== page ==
Boys Basketball: Galileo stuns Lincoln to pull into first-place tie

Galileo senior guard Brion Gregerson drives to the basket against Lincoln on Thursday at Galileo Academy. (Photo by Clarivel Fong)
Galileo senior guard Brion Gregerson drives to the basket against Lincoln on Thursday at Galileo Academy. (Photo by Clarivel Fong)

Galileo senior guard Brion Gregerson drives to the basket against Lincoln on Thursday at Galileo Academy. (Photo by Clarivel Fong)

By Jeremy Balan

The public-school gyms in San Francisco are more utilitarian than they are glamorous and that makes winning on the road that much tougher in the Academic Athletic Association.

The Lincoln boys basketball team became the second league opponent in just over a week to find out how hard it is to win at Galileo on Thursday, dropping their first AAA game of the season to the Lions 49-48 in the Marina District.

Galileo’s court is at least 15 feet shorter than regulation size and the Lions (12-8, 7-1) used that advantage to smother the previously-undefeated Mustangs’ (11-12, 7-1) frontcourt for much of the first half, but Lincoln roared back to take three separate leads in the fourth quarter.

Lincoln led by two points with 27 seconds remaining, but the Lions had the ball and a hot shooter.

On an inbound play under the Lincoln basket, Galileo senior guard Jacob Glasov peeled off of a screen on the left wing, found space and nailed a three-pointer with a Lincoln defender closing on him quickly.

“That wasn’t coaching,” said Galileo head coach Jeremy Lee. “That was players making plays. Big players step up in big moments and I couldn’t be happier for him and more proud.”

Galileo senior guard Jacob Glasov goes up for a layup against Lincoln on Thursday at Galileo Academy. (Photo by Clarivel Fong)

Galileo senior guard Jacob Glasov goes up for a layup against Lincoln on Thursday at Galileo Academy. (Photo by Clarivel Fong)

The clutch three-pointer was the third long-distance strike by Glasov in the final quarter and the senior finished with a game-high 15 points.

“The defender was right there and I just had to get a little bit higher than usual,” Glasov said of his final shot. “Coach sets up good plays for us and puts us in a position to succeed.”

Glasov’s shot was the final score of the game, but it was far from the dagger.

Lincoln turned the ball over on the next possession, but instead of waiting to wind the clock out, the Lions pushed the ball up the court, missed a shot with 12 seconds left and junior guard Khalil Rodriguez got the ensuing offensive rebound. Rodriguez immediately followed the rebound with a shot in the lane and was fouled in the process, but missed both free throws and Lincoln got the ball back with 9 seconds remaining.

With the gym in an uproar, junior forward Davion Telfor appeared to sink a running, 25-foot jump shot to give the Mustangs the win, but Lincoln head coach Matt Jackson called a time out well before – with 7 seconds left – but most of the players on the floor were not aware of the stoppage.

Lincoln still had a final opportunity, though, and after the timeout, put the ball back into Telfor’s hands. Isolated on the perimeter, Telfor worked into the key, but was immediately triple-teamed by the Galileo defense and missed his turnaround jump shot as time expired.

The final play exemplified Galileo’s defensive strategy throughout – to limit Telfor and fellow Lincoln junior Seth Snoddy by sagging off the Mustangs’ perimeter players and clogging the lane, frequently double-teaming the post players.

“We played the same defense [on the last play] that we played the whole game – make them come to us and make them make tough shots over multiple defenders,” Lee said. “If he makes the shot over two guys or half of our team, we can’t do anything about it.”

The Lions, which don’t have a player taller than 6-foot-2, limited the 6-foot-7 Snoddy to just two first-half points and took a 26-15 lead into the halftime break.

“We dug ourselves a hole early and coming back on the road takes a lot of effort,” Jackson said. “It’s hard to space the floor in a gym this size, but we had to make the right passes, we had to make free throws when they counted, and we didn’t.”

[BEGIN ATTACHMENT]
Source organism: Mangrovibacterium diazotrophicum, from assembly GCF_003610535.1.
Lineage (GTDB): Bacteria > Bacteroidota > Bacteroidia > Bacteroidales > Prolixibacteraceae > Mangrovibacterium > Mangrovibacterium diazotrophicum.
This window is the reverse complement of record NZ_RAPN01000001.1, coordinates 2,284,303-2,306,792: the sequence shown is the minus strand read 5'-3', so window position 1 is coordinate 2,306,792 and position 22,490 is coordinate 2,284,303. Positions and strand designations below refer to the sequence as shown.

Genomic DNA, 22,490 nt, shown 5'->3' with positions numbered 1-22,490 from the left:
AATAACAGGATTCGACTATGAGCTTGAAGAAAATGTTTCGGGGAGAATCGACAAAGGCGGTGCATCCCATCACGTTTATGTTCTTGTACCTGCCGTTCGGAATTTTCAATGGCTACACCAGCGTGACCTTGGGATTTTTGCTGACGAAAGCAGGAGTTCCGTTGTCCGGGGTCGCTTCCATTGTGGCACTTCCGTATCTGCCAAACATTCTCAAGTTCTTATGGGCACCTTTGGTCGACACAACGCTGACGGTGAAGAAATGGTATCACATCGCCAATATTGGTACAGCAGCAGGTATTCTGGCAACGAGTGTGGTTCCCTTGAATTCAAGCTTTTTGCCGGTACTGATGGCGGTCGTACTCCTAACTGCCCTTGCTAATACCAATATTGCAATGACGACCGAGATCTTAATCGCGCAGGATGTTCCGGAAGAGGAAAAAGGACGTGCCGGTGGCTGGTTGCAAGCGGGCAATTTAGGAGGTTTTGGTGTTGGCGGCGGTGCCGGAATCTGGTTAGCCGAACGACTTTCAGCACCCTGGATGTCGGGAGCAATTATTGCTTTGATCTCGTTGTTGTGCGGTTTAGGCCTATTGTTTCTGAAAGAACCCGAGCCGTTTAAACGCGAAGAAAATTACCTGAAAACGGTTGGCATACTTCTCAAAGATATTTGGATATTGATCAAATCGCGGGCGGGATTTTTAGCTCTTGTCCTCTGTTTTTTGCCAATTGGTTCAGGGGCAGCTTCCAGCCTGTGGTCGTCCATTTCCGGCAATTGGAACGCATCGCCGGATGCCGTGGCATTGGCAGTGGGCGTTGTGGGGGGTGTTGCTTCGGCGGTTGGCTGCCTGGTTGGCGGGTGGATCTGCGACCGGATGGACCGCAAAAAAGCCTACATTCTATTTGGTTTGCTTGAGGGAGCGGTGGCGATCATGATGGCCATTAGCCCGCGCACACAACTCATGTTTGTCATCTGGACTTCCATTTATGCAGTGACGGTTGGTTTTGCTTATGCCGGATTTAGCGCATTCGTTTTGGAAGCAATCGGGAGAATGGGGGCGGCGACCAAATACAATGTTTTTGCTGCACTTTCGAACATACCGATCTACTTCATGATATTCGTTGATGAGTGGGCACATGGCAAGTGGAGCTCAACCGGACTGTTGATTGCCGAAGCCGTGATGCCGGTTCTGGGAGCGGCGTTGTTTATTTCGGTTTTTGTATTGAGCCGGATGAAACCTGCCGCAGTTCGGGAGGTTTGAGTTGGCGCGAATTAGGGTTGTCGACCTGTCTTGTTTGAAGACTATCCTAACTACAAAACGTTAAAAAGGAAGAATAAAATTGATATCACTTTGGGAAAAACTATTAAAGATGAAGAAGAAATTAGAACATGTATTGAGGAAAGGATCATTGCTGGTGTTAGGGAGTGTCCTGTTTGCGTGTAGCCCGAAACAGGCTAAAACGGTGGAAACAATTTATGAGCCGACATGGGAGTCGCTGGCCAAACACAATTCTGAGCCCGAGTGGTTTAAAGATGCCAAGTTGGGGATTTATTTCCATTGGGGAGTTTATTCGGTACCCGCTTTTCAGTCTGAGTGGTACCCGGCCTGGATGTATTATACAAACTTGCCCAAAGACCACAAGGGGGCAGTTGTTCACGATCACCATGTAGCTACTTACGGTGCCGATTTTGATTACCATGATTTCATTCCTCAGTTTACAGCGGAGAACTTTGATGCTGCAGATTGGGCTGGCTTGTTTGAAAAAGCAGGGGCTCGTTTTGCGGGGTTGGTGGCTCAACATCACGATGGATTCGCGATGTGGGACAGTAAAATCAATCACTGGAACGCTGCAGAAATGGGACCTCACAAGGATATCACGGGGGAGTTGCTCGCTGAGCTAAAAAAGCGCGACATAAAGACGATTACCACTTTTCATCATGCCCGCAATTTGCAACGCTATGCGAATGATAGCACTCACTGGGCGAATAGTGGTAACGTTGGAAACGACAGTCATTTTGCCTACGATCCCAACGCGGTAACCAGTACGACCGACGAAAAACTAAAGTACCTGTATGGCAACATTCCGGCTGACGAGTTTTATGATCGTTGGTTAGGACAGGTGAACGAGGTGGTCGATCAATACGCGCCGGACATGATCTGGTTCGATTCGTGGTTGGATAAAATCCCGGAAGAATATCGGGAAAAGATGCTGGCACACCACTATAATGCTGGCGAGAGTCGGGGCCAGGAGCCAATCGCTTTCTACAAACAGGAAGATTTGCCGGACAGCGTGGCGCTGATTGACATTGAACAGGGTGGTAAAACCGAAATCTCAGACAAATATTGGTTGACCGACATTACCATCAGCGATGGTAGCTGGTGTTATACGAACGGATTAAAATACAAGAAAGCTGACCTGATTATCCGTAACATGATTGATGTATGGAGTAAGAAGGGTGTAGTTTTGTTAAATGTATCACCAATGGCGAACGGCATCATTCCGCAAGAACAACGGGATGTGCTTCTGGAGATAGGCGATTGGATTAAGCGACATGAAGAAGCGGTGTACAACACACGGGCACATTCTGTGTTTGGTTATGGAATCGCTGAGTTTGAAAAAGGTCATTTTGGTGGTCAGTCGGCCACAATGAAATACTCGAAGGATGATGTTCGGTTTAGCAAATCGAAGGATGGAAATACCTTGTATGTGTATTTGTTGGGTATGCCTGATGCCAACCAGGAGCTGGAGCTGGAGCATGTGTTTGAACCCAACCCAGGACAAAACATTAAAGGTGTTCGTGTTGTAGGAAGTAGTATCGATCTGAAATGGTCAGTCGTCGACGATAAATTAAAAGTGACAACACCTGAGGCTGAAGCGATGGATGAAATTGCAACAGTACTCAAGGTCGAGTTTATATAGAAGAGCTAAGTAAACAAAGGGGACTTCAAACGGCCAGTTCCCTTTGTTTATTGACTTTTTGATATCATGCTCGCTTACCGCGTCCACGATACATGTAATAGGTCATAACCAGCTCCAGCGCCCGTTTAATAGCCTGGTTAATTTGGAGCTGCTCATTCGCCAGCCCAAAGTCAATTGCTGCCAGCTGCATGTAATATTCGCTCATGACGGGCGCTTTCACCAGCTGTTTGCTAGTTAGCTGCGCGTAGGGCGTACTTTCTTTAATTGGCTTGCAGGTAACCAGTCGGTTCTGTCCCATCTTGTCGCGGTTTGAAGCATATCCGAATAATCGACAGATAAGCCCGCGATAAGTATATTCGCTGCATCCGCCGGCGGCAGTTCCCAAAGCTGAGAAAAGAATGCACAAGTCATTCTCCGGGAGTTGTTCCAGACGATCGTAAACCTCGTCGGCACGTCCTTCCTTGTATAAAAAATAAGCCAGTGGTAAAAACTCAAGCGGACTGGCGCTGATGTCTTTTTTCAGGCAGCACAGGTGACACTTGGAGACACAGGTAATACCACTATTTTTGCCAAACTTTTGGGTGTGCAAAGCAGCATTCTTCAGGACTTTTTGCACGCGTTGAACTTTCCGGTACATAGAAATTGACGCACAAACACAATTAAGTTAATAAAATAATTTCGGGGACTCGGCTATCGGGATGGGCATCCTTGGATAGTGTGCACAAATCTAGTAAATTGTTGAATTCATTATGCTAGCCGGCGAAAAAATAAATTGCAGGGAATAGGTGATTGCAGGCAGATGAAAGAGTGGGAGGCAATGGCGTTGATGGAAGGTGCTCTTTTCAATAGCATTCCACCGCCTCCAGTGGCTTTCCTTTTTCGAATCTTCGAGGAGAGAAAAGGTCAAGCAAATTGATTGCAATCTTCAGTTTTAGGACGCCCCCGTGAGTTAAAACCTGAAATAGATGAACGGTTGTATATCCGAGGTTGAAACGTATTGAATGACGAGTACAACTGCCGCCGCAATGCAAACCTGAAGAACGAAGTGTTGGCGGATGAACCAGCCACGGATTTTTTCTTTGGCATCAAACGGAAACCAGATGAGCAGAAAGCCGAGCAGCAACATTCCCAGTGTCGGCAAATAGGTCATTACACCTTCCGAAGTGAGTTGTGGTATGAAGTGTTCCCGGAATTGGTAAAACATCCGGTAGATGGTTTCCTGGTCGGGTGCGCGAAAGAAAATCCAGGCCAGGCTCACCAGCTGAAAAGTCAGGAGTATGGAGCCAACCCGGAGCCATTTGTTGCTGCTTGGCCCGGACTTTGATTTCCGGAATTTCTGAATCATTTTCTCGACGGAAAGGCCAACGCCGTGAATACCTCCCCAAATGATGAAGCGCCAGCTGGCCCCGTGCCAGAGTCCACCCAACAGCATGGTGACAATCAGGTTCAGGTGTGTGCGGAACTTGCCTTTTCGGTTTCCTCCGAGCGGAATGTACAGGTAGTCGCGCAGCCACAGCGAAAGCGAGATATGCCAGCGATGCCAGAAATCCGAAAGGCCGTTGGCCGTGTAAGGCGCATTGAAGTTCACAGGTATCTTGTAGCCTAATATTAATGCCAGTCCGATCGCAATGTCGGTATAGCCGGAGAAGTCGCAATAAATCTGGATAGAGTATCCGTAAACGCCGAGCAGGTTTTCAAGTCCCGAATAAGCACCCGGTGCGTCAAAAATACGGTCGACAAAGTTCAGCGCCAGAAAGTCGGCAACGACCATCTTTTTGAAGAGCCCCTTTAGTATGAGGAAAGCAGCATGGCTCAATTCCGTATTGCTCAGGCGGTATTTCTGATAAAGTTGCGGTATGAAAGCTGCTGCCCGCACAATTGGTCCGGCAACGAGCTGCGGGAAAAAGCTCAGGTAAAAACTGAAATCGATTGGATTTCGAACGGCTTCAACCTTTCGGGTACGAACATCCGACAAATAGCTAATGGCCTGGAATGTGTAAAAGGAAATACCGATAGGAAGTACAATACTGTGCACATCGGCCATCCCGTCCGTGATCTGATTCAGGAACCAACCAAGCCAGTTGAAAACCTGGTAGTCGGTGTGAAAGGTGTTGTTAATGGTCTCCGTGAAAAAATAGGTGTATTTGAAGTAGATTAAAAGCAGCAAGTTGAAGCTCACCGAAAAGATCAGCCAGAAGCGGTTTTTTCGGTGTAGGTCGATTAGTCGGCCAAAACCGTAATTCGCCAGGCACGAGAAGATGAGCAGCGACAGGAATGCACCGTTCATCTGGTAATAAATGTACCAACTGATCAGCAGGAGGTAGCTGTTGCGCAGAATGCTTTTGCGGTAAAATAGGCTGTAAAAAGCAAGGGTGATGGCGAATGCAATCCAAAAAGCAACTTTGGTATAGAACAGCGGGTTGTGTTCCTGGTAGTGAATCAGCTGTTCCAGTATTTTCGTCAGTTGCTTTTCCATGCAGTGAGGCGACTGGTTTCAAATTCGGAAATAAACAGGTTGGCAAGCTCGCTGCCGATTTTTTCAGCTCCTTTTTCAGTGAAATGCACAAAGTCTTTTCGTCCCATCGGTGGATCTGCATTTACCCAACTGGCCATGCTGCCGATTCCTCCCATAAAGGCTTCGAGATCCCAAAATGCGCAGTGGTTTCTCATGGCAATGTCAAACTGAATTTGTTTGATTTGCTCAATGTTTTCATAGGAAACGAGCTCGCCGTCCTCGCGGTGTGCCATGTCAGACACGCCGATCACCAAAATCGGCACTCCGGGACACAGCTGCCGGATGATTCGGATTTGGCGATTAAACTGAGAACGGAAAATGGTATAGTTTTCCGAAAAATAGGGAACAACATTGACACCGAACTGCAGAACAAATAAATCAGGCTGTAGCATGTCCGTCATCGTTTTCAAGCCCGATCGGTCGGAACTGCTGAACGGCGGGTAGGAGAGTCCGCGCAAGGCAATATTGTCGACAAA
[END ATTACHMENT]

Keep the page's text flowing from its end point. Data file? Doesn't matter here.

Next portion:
Snoddy’s difficulties ended in the third quarter, however, and the junior scored eight points in the frame to help the Mustangs erase the Galileo lead entirely. While Snoddy and senior guard Demetrius Williams (who tallied a team-high 14 points) scored, point guard Mitchell Lee played the distributor, and had four assists in the third quarter to help tie the game at 36-36 heading into the fourth.

Snoddy finished with 12 points and 11 rebounds, but the undersized Lions actually outrebounded the Mustangs 35-27. Along with Glasov, two other Galileo players scored in double figures and each had a double-double. Senior guard Brion Gregerson and senior forward Chris Lee each scored 11 points and took in 10 rebounds.

“The two things we wanted to do was limit our turnovers and rebound. We rebounded the heck out of the ball,” Lee said. “In both halves we rebounded well, especially down the stretch. It was a point of emphasis and they took it to heart.”

Scoring Leaders

Jacob Glasov – 15
Brion Gregerson – 11
Chris Lee – 11
Khalil Rodriguez – 5
Three players tied with 2 points

Demetrius Williams – 14
Seth Snoddy – 12
Davion Telfor – 10
Tyree Marzetta – 5
Mitchell Lee – 4

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20 Comments on "Boys Basketball: Galileo stuns Lincoln to pull into first-place tie"

  1. If there is one thing I wish I could change about the AAA, it would be the gyms. Galileo’s court is way too small for varsity play. I mean, you make do with that you got but it would be good for the AAA to get regulation gyms for all their schools (well, for the ones that HAVE gyms). Balboa is another gym that is quite small.

    It’s funny how some of the gyms were build so small but not the football fields. You wouldn’t build a stadium with a football field that was shorter than regulation, so why not basketball? It seems like basketball, it is accepted that smaller gyms are ok even there are recommendations on gym size.

    • Don L.,

      I agree with you. Bal, Gal, Mission, and Marshall have small gyms. I remember when Gal played their home games at the gym in the Presidio and Mission played theirs at the Mission Rec Center. I don’t know why the AAA changed this, but these schools need to upgrade their gyms. In defense of Marshall, it used to be a middle school and was converted into a high school. However, Bal, Gal, and Mission are three of the oldest schools in the City, so I don’t understand why their gyms are so small and have yet been upgraded.

      But, then again, unlike the “wonderful” private schools who have funds at their disposal, public schools aren’t as fortunate.

      • Funds at their disposal? It called sacrifice. Therefore, I am sacrificing personal funds collectively with others for respective a WCAL school of choice AND IN ADDITION through my taxes paying for kids at public schools for facilities and education. Youre welcome. I am sure Sacred Heart Cathedral and Riordan would love to take advantage of the football fields Wash, Bal, Galileo, Lowell, etc. at my expense.